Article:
US20040141406 *Dec 24, 2003Jul 22, 2004New Castle Industries, Inc.Apparatus for plasticating thermoplastics
US20060023565 *Aug 28, 2003Feb 2, 2006Friedrich MuellerPlastifying screw for an extruder or a forcing machine, having a narrower thread width in the tansition region
WO2006026607A1 *Aug 31, 2005Mar 9, 2006Mayco Plastics IncBlending device for co-extruding multilayer film laminate having at one least colored ionomeric layer and at least one additional layer bonded thereto
Classifications
U.S. Classification366/79, 366/89, 425/208
International ClassificationB29C47/60, B29C47/62
Cooperative ClassificationB29C47/622, B29C47/6018, B29C47/60, B29C47/0021, B29C47/62
European ClassificationB29C47/60, B29C47/62
Legal Events
DateCodeEventDescription
Jan 30, 1987ASAssignment
Owner name: STERLING EXTRUDER CORPORATION, A CORP. OF NEW JERS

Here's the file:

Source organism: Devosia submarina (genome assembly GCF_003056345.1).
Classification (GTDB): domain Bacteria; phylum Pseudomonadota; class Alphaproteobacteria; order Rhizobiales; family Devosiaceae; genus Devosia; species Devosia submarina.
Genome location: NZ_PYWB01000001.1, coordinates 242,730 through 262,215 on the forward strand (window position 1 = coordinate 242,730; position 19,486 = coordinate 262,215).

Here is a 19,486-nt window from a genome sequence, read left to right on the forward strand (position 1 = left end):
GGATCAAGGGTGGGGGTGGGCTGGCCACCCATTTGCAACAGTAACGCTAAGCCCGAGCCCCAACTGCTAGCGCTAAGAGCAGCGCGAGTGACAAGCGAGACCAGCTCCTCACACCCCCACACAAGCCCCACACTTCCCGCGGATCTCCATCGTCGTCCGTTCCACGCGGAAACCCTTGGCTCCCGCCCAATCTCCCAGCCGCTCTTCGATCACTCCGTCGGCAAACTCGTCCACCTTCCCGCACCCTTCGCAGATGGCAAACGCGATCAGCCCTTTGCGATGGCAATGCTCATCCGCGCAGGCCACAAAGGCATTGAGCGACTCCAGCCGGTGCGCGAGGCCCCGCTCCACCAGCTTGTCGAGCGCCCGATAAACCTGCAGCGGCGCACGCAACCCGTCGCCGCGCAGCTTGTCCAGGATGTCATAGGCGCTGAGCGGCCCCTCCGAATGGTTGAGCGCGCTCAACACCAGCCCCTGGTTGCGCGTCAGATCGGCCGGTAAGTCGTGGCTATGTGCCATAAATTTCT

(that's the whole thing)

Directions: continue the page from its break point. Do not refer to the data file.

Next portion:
Free format text: ASSIGNMENT OF ASSIGNORS INTEREST;ASSIGNOR:YOKANA, LUCIEN D.;REEL/FRAME:004660/0403
Effective date: 19861210
Dec 10, 1990ASAssignment
Owner name: APV CHEMICAL MACHINERY, INC., A CORP. OF NEW JERSE
Free format text: MERGER;ASSIGNORS:BAKER PERKINS, INC., A CORP. OF MICHIGAN MERGED INTO;STERLING EXTRUDER CORPORATION, A CORP. OF NEW JERSEY, CHANGED TO;REEL/FRAME:005576/0186
Effective date: 19871214
Jan 8, 1991ASAssignment
Owner name: CROMPTON & KNOWLES CORPORATION, ONE STATION PLACE
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Aug 31, 1995FPAYFee payment
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Sep 22, 1999FPAYFee payment
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Mar 18, 2005ASAssignment